– So, every week I do these reports about my school visits. These reports include a cultural observation section that can be anything I want to write about. Last week’s report was about the sempai-kouhai system in Japan. I wrote the following:

Basically, age hierarchy is an essential element of Japanese society. It really has to do with how you relate to people older or younger than you, especially at schools and in the workplace. If someone has more experience or is older than you, they are your sempai. If someone is younger than you or has less experience in an area, they are your kouhai. Because I am a foreigner, new to Hirosaki, and 24 years old, I am pretty much a kouhai in every situation. I guess I am the “low man on the totem pole (下っ端).”

Well, this report was translated by my supervisor and distributed for everyone else to read, as always. When the report reached my section manager, he turned to me and said, “ステイシー、Low Man On The Totem Poleじゃない。” Which is basically, “You’re not the ‘low man on the totem pole’.” I felt pretty validated at that point.

– I so very much wish that I could listen to music at work. My iPod would make things go by so much faster, I think. And maybe it would help me tune out all the other noise and concentrate too.

– I need a haircut. The ends are crazy and need to be cleaned up. I still want to keep my hair long for now. I quite like it long.

– Recently, I discovered something very wonderful in the bathrooms of my office building. You all know my irritation with the women who flush the toilet several times in order to mask the sound of them going to the bathroom. Well, they installed the Oto-Hime machines in the bathrooms! This means that I no longer have to listen to the Japanese women in my office building waste gallons and gallons of water just because they are embarrassed to use the bathroom at the same time as another person. Thank GOODNESS!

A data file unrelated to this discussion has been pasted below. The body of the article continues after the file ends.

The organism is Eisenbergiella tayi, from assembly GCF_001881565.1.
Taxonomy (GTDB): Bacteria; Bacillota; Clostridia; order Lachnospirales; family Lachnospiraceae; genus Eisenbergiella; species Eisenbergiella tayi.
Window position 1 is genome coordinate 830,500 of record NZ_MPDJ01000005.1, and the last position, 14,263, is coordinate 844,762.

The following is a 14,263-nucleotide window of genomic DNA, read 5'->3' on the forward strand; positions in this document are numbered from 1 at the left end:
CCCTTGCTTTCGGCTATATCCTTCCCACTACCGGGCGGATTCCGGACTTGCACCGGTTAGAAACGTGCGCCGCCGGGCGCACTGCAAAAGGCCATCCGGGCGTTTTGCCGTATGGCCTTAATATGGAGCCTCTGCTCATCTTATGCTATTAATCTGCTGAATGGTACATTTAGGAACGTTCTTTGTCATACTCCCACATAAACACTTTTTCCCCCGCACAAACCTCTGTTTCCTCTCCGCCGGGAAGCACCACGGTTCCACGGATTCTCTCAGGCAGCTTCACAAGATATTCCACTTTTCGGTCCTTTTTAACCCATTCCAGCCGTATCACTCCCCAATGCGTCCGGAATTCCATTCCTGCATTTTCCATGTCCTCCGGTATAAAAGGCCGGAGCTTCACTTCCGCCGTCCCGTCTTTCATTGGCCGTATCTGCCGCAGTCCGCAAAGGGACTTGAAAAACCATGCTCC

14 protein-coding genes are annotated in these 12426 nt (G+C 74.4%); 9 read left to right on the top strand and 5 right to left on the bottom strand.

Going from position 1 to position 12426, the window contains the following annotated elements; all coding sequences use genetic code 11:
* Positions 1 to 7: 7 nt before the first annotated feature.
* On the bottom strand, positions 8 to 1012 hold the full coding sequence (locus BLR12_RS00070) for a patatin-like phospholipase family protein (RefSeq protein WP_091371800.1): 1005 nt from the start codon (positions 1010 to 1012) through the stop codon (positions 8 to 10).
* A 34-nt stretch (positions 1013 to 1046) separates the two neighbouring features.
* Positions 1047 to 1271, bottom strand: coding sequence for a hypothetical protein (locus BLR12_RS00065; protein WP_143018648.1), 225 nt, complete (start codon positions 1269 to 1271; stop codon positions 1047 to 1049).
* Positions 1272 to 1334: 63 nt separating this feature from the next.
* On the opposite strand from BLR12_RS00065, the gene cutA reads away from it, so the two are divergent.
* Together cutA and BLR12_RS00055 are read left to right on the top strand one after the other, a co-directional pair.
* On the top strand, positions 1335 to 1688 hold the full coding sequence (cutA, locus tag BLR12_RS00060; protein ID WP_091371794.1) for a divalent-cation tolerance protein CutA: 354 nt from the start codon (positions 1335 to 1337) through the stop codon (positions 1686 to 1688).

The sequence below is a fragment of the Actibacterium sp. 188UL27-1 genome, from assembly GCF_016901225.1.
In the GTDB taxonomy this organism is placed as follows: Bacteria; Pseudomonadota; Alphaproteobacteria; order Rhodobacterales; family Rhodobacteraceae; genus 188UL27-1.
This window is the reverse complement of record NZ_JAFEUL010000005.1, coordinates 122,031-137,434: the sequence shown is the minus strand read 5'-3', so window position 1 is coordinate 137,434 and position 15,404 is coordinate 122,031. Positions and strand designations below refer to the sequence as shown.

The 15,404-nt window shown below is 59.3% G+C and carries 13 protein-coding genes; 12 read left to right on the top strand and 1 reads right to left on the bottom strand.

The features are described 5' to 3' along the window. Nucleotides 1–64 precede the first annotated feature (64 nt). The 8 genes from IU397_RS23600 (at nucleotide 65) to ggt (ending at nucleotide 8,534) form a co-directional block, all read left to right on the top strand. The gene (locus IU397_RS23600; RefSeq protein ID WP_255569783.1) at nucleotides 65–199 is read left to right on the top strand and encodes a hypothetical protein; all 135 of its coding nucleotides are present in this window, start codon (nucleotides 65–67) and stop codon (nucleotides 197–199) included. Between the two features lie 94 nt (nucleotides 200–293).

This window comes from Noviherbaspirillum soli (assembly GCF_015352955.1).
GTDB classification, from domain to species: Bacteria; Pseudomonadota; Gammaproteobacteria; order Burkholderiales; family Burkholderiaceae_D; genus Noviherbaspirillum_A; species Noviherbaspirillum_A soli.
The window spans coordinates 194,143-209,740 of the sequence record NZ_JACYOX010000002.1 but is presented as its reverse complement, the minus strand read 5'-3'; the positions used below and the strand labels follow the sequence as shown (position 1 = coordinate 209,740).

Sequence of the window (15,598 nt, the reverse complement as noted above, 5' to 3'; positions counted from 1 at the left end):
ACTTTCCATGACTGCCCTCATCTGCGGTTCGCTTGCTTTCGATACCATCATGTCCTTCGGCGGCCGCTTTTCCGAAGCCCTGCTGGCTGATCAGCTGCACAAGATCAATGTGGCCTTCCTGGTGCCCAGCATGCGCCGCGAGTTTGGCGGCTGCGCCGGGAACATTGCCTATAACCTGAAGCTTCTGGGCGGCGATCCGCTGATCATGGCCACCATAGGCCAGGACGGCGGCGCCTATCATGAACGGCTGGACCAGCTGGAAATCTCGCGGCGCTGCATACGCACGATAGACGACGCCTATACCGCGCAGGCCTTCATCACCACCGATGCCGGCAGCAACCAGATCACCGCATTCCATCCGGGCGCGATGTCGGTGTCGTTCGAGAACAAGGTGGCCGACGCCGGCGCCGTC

– Last week there was an 8-day stretch where I did not go into the office because I was teaching every single day. So I hadn’t been to the office or seen my co-workers for 8 days! When I finally returned, I was welcomed back warmly with smiles. I sat down, organized my things, and ate my lunch (since it was 12pm and I had just come from a school visit). But then my supervisor told me that all of my co-workers would be leaving in the afternoon on official business. “No!” I said. “Don’t leave me alone!” Then they asked me if I wanted to come with them. Of course I said yes. So that is the story of how I was able to escape from the office one Thursday afternoon in order to go organize textbooks at an elementary school a couple towns over.

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May 22, 2012

Random Observations as of Late #4

– Being a foreigner in northern Japan, I am stared at every day. But on this day, I was stared at even more so than usual. And it was more obvious than usual.
One morning I got on my bike and started to go to work. I passed the trash collection area and realized that the day was plastic bottle day. I had my plastic bottles all bagged up in my storage area, so it would be no problem to double back and grab them. I also noticed an old man standing there pretty much in the middle of the road, having just put his own trash down or something. I think he lived in the house across from apartment building B. He watched me ride up and continued to watch me, just standing there. It was awkward.
Anyway, I doubled back with my bike to my shed, picked up my bags of plastic bottles, and went back to the trash area.
The old man was still there, staring at me from the middle of the road. He watched me put down my trash and continue to ride along to work. It completely weirded me out that he had stayed there to watch what I was doing. What the heck.
At least I got those bottles disposed of properly.

– Spring is officially here. I can bike to work without wearing a jacket and it is glorious. Golden Week in Hirosaki was rainy, but we are seeing sun a lot more now and it is much warmer. I am beginning to feel alive again!

– Speaking of feeling alive—On May 20th (Sunday), we went to a music festival called Mountain Rock (Yama Rock) up on Mt. Iwaki. Kyle and his band were playing, along with a particular artist I’ve wanted to see: Tatetakako. Tori drove us up in the morning (11ish) and we didn’t leave till around 5pm. The sky was clear and basically cloudless. I was in heaven. We all parked ourselves on the huge tarp at the small event and hung out, listening to music. The sun made me feel warm and fuzzy. I even took a nap on the tarp at around 3 when I got tired. The music was really good and I always love seeing Kyle and the College Try play. And Tatetakako was unreal… Her voice is amazing.